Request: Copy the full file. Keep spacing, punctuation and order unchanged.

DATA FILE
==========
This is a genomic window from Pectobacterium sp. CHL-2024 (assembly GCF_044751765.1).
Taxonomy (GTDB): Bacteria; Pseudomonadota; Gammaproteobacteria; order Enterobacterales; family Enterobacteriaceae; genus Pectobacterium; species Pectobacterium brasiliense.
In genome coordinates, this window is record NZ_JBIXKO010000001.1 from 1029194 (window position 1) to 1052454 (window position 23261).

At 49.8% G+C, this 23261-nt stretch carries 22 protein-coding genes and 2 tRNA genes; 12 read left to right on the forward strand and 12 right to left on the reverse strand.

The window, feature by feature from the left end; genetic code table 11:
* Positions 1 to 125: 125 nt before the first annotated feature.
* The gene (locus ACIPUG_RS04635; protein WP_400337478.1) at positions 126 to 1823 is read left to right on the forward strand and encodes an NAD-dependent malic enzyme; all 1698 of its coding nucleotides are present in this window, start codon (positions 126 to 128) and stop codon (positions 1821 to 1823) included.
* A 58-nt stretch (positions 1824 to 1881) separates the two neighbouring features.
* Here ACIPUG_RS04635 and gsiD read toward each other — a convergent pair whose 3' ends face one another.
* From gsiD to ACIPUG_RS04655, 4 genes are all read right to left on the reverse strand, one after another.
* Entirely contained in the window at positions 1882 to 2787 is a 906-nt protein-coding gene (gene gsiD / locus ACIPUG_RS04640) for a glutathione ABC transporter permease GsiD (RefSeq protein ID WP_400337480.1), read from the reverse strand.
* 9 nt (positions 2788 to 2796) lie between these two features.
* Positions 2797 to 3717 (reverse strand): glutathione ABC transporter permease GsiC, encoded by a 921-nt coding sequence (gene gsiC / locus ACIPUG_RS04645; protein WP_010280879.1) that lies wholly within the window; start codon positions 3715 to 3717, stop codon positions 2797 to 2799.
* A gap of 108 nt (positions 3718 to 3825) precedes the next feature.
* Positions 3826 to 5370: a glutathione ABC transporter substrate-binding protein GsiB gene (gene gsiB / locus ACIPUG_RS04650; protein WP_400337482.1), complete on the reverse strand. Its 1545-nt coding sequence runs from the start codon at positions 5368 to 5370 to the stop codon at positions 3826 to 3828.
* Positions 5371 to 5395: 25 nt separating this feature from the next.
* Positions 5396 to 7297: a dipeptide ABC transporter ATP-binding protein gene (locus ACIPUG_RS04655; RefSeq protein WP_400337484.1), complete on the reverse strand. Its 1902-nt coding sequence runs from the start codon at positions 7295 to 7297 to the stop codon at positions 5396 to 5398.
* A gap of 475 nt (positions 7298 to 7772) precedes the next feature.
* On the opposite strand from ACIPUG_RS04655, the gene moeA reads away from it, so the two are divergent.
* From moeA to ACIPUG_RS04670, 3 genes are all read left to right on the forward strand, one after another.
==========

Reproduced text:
This is a genomic window from Pectobacterium sp. CHL-2024 (assembly GCF_044751765.1).
Taxonomy (GTDB): Bacteria; Pseudomonadota; Gammaproteobacteria; order Enterobacterales; family Enterobacteriaceae; genus Pectobacterium; species Pectobacterium brasiliense.
In genome coordinates, this window is record NZ_JBIXKO010000001.1 from 1029194 (window position 1) to 1052454 (window position 23261).

At 49.8% G+C, this 23261-nt stretch carries 22 protein-coding genes and 2 tRNA genes; 12 read left to right on the forward strand and 12 right to left on the reverse strand.

The window, feature by feature from the left end; genetic code table 11:
* Positions 1 to 125: 125 nt before the first annotated feature.
* The gene (locus ACIPUG_RS04635; protein WP_400337478.1) at positions 126 to 1823 is read left to right on the forward strand and encodes an NAD-dependent malic enzyme; all 1698 of its coding nucleotides are present in this window, start codon (positions 126 to 128) and stop codon (positions 1821 to 1823) included.
* A 58-nt stretch (positions 1824 to 1881) separates the two neighbouring features.
* Here ACIPUG_RS04635 and gsiD read toward each other — a convergent pair whose 3' ends face one another.
* From gsiD to ACIPUG_RS04655, 4 genes are all read right to left on the reverse strand, one after another.
* Entirely contained in the window at positions 1882 to 2787 is a 906-nt protein-coding gene (gene gsiD / locus ACIPUG_RS04640) for a glutathione ABC transporter permease GsiD (RefSeq protein ID WP_400337480.1), read from the reverse strand.
* 9 nt (positions 2788 to 2796) lie between these two features.
* Positions 2797 to 3717 (reverse strand): glutathione ABC transporter permease GsiC, encoded by a 921-nt coding sequence (gene gsiC / locus ACIPUG_RS04645; protein WP_010280879.1) that lies wholly within the window; start codon positions 3715 to 3717, stop codon positions 2797 to 2799.
* A gap of 108 nt (positions 3718 to 3825) precedes the next feature.
* Positions 3826 to 5370: a glutathione ABC transporter substrate-binding protein GsiB gene (gene gsiB / locus ACIPUG_RS04650; protein WP_400337482.1), complete on the reverse strand. Its 1545-nt coding sequence runs from the start codon at positions 5368 to 5370 to the stop codon at positions 3826 to 3828.
* Positions 5371 to 5395: 25 nt separating this feature from the next.
* Positions 5396 to 7297: a dipeptide ABC transporter ATP-binding protein gene (locus ACIPUG_RS04655; RefSeq protein WP_400337484.1), complete on the reverse strand. Its 1902-nt coding sequence runs from the start codon at positions 7295 to 7297 to the stop codon at positions 5396 to 5398.
* A gap of 475 nt (positions 7298 to 7772) precedes the next feature.
* On the opposite strand from ACIPUG_RS04655, the gene moeA reads away from it, so the two are divergent.
* From moeA to ACIPUG_RS04670, 3 genes are all read left to right on the forward strand, one after another.